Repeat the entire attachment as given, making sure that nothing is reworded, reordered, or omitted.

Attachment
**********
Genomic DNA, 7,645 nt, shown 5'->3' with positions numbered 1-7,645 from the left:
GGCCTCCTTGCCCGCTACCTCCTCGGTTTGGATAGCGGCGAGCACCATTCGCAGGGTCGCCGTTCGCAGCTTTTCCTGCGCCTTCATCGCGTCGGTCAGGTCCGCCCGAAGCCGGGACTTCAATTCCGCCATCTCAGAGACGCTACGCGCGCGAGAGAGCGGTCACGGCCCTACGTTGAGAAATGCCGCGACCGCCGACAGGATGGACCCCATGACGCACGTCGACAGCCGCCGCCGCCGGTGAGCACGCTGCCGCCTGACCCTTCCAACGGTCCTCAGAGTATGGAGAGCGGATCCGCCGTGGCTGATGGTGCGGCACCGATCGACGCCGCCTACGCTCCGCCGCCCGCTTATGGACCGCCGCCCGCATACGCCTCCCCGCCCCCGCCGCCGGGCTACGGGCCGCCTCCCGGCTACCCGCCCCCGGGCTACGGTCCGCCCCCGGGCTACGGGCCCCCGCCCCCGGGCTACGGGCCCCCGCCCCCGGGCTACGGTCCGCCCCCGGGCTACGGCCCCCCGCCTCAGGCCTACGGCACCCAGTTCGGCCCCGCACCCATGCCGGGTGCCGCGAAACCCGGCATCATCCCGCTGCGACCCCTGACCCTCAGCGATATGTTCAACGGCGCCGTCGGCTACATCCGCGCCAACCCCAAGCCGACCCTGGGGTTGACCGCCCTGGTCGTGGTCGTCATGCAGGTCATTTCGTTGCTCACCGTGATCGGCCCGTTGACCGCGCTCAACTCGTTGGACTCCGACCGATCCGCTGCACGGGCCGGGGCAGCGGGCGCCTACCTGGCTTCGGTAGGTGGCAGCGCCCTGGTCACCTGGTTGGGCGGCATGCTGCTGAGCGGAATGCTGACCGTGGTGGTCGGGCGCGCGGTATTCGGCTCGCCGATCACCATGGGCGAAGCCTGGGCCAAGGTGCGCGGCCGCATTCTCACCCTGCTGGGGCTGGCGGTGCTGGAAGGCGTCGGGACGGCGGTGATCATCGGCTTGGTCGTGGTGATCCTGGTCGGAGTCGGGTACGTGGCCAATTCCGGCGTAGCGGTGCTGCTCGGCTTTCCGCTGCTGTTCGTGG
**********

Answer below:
Genomic DNA, 7,645 nt, shown 5'->3' with positions numbered 1-7,645 from the left:
GGCCTCCTTGCCCGCTACCTCCTCGGTTTGGATAGCGGCGAGCACCATTCGCAGGGTCGCCGTTCGCAGCTTTTCCTGCGCCTTCATCGCGTCGGTCAGGTCCGCCCGAAGCCGGGACTTCAATTCCGCCATCTCAGAGACGCTACGCGCGCGAGAGAGCGGTCACGGCCCTACGTTGAGAAATGCCGCGACCGCCGACAGGATGGACCCCATGACGCACGTCGACAGCCGCCGCCGCCGGTGAGCACGCTGCCGCCTGACCCTTCCAACGGTCCTCAGAGTATGGAGAGCGGATCCGCCGTGGCTGATGGTGCGGCACCGATCGACGCCGCCTACGCTCCGCCGCCCGCTTATGGACCGCCGCCCGCATACGCCTCCCCGCCCCCGCCGCCGGGCTACGGGCCGCCTCCCGGCTACCCGCCCCCGGGCTACGGTCCGCCCCCGGGCTACGGGCCCCCGCCCCCGGGCTACGGGCCCCCGCCCCCGGGCTACGGTCCGCCCCCGGGCTACGGCCCCCCGCCTCAGGCCTACGGCACCCAGTTCGGCCCCGCACCCATGCCGGGTGCCGCGAAACCCGGCATCATCCCGCTGCGACCCCTGACCCTCAGCGATATGTTCAACGGCGCCGTCGGCTACATCCGCGCCAACCCCAAGCCGACCCTGGGGTTGACCGCCCTGGTCGTGGTCGTCATGCAGGTCATTTCGTTGCTCACCGTGATCGGCCCGTTGACCGCGCTCAACTCGTTGGACTCCGACCGATCCGCTGCACGGGCCGGGGCAGCGGGCGCCTACCTGGCTTCGGTAGGTGGCAGCGCCCTGGTCACCTGGTTGGGCGGCATGCTGCTGAGCGGAATGCTGACCGTGGTGGTCGGGCGCGCGGTATTCGGCTCGCCGATCACCATGGGCGAAGCCTGGGCCAAGGTGCGCGGCCGCATTCTCACCCTGCTGGGGCTGGCGGTGCTGGAAGGCGTCGGGACGGCGGTGATCATCGGCTTGGTCGTGGTGATCCTGGTCGGAGTCGGGTACGTGGCCAATTCCGGCGTAGCGGTGCTGCTCGGCTTTCCGCTGCTGTTCGTGG